Haven’t we tried this before, in Afghanistan, in the mid-80s? Answer: Yes, but what choice do we have now? According to WaPo, the Pentagon’s planning a drawdown next year from 150,000 troops to something on the order of 40,000, a la Bush’s mention recently of a long-term South Korean occupation model. A small part of the 40K will be Special Ops assigned to target Al Qaeda, but they can only do so much. So the plan, it seems, is to outfit Sunnis with weapons, cars, and money like we’ve done the past few months in Anbar (with great success) and let them handle more of the fight. The risk is that they’ll use the weapons against us or the Shiites; the counterrisk is that if we don’t support them, they’ll be more likely to reconcile with AQ and/or become even less likely to reconcile with the central government. Besides, haven’t we been arming and supplying a Shiite-dominated force for the past four years? I think it’s called “the Iraqi Army.”

The difference, of course, is that the tribes are even more mercenary and less cohesive than the IA is. Which is why we’re starting to see cracks in the “Anbar awakening”:

A tribal coalition formed to oppose the extremist group al-Qaeda in Iraq, a development that U.S. officials say has reduced violence in Iraq’s troubled Anbar province, is beginning to splinter, according to an Anbar tribal leader and a U.S. military official familiar with tribal politics…

Lt. Col. Richard D. Welch, a U.S. military official who works closely with the tribal leaders in Iraq, said that relations inside the group were strained and that he expected a complete overhaul of the coalition in coming days…

[Tribal leader Ali Hatem Ali] Suleiman said 12 Anbar tribal leaders have signed an agreement to form a new coalition that would result in the dissolution of the Anbar Salvation Council and the purging of Abu Risha. “Those people have thrown themselves in the arms of the U.S. forces for their own benefit,” he said.

Suleiman and Welch alleged that Abu Risha runs an oil smuggling ring and that his followers have worked as highway bandits on Anbar’s roads, activities in which many tribal groups engage.

Abu Risha “made his living running a band of thieves who kidnapped and stopped and robbed people on the road between Baghdad and Jordan. That’s how he made his fortune,” Welch said. Tribesmen accuse Abu Risha of passing false information to U.S. forces about other tribal leaders in order to eliminate business rivals, Welch said.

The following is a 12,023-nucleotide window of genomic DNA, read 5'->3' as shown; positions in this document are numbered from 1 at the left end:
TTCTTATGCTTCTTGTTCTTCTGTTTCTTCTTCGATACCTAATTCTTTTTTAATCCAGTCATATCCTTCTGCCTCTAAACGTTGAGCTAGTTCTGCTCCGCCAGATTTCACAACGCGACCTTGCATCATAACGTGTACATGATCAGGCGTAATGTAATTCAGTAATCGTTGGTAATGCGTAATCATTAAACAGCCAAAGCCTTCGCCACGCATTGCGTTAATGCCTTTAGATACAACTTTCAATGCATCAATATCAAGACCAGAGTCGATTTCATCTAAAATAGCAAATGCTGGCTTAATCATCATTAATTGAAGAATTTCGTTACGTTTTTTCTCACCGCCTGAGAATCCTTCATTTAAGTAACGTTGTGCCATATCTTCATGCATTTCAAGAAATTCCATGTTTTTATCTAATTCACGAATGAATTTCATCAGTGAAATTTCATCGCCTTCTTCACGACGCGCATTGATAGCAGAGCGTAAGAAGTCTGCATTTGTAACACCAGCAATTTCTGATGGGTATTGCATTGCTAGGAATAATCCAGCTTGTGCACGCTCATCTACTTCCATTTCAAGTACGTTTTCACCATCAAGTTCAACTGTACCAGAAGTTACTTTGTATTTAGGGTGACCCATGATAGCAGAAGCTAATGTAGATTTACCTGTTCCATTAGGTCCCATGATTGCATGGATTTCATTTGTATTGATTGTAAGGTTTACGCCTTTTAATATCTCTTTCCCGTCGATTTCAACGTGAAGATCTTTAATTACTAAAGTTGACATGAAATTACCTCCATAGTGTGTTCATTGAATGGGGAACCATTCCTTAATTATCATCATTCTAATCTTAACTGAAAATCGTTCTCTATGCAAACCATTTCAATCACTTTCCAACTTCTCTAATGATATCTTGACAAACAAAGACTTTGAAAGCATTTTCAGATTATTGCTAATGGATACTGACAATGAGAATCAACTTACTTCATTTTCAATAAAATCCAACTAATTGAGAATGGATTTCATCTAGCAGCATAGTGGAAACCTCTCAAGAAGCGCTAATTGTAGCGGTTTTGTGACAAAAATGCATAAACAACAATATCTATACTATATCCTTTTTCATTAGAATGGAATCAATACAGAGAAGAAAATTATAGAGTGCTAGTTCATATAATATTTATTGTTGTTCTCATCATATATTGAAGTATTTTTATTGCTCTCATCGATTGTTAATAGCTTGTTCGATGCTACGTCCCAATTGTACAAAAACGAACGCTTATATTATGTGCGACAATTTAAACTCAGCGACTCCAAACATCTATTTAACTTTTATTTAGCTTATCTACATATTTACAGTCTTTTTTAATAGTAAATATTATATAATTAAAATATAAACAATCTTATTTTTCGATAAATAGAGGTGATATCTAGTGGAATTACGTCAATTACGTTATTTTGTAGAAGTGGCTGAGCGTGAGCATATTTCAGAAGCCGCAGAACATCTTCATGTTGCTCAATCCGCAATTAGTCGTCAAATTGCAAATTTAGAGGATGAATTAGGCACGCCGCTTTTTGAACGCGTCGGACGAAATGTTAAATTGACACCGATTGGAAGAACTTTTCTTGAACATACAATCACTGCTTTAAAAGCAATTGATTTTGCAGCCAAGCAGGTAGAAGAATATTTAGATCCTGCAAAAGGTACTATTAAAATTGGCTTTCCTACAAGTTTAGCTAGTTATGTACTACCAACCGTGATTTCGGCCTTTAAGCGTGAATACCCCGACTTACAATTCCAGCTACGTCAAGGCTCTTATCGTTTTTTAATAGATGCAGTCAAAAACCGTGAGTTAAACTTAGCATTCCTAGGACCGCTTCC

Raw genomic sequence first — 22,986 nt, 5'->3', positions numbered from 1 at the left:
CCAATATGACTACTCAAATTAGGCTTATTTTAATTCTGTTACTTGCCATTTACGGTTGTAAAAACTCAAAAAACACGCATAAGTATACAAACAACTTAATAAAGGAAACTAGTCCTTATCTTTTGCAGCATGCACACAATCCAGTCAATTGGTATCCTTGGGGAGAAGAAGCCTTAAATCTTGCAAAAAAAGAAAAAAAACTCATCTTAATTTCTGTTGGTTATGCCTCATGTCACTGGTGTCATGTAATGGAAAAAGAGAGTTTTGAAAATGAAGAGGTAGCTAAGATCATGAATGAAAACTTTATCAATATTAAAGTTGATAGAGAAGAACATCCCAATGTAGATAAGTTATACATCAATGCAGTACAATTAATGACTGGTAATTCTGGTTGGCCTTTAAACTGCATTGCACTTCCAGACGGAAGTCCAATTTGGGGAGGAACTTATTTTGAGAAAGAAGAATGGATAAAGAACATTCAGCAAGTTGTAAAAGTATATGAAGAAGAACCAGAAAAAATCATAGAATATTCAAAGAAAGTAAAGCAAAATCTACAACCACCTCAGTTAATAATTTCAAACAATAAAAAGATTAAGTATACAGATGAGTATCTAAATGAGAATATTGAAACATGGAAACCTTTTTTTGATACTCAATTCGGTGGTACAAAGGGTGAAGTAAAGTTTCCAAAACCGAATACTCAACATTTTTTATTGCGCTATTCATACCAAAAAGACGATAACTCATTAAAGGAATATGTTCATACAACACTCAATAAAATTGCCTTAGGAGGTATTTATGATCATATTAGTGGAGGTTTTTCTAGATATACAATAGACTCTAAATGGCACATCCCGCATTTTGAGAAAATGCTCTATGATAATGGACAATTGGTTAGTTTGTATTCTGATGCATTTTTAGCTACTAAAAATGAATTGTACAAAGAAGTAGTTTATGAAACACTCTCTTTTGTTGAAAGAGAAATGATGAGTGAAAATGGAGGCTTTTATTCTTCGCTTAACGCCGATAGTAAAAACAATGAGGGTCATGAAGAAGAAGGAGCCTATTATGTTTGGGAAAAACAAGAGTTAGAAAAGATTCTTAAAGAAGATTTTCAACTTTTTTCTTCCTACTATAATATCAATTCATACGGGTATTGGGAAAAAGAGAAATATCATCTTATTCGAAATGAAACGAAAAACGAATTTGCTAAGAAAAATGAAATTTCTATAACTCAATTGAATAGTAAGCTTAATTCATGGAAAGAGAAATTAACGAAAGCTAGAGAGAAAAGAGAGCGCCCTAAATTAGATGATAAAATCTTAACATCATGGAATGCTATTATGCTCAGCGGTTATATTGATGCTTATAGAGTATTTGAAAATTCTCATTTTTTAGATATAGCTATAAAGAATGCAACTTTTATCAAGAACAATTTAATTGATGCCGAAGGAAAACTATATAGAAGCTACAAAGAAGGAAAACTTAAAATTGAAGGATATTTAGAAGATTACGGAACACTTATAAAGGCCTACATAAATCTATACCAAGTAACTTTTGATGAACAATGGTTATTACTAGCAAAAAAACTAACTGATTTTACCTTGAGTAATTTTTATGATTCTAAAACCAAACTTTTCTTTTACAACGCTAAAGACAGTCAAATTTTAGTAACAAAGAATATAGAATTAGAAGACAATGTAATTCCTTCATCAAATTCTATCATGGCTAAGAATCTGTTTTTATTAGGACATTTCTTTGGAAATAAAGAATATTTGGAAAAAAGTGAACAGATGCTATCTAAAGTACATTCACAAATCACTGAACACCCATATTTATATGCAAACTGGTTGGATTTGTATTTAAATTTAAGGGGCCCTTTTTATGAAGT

Abu Risha denied these allegations and said Suleiman’s work in Baghdad left him out of touch with day-to-day affairs in the province.

Afghan vet Major John Tammes questioned my assessment in this thread that warlordism among the Sunni tribes was a “likely possibility.” I hope he’s right. We might be about to find out.

Update: I forgot to mention this, from the first WaPo link:

U.S. officials also calculate that underneath the anti-American rhetoric, even Shiite radicals such as cleric Moqtada al-Sadr don’t really want to see a total U.S. pullout, especially while they feel threatened by Sunni insurgents. Also, officials think any Iraqi government will prefer to keep a small U.S. combat force to deter foreign intervention.

Really? Sadr feels threatened by insurgents, even though the Shia outnumber the Sunni by 6 to 1 and control the government? The insurgents boost the popularity of the militias every time they attack while posing no serious threat to Shiite dominance. They’re his best friend in Iraq. If anything, he feels threatened by neighboring Sunni armies and the prospect of them coming in if the Shia make a move on Anbar. Hence the South Korean analog: the presence of U.S. troops acts as a sort of tripwire which keeps neighboring states out of the country lest an invasion be perceived as an attack on the United States itself.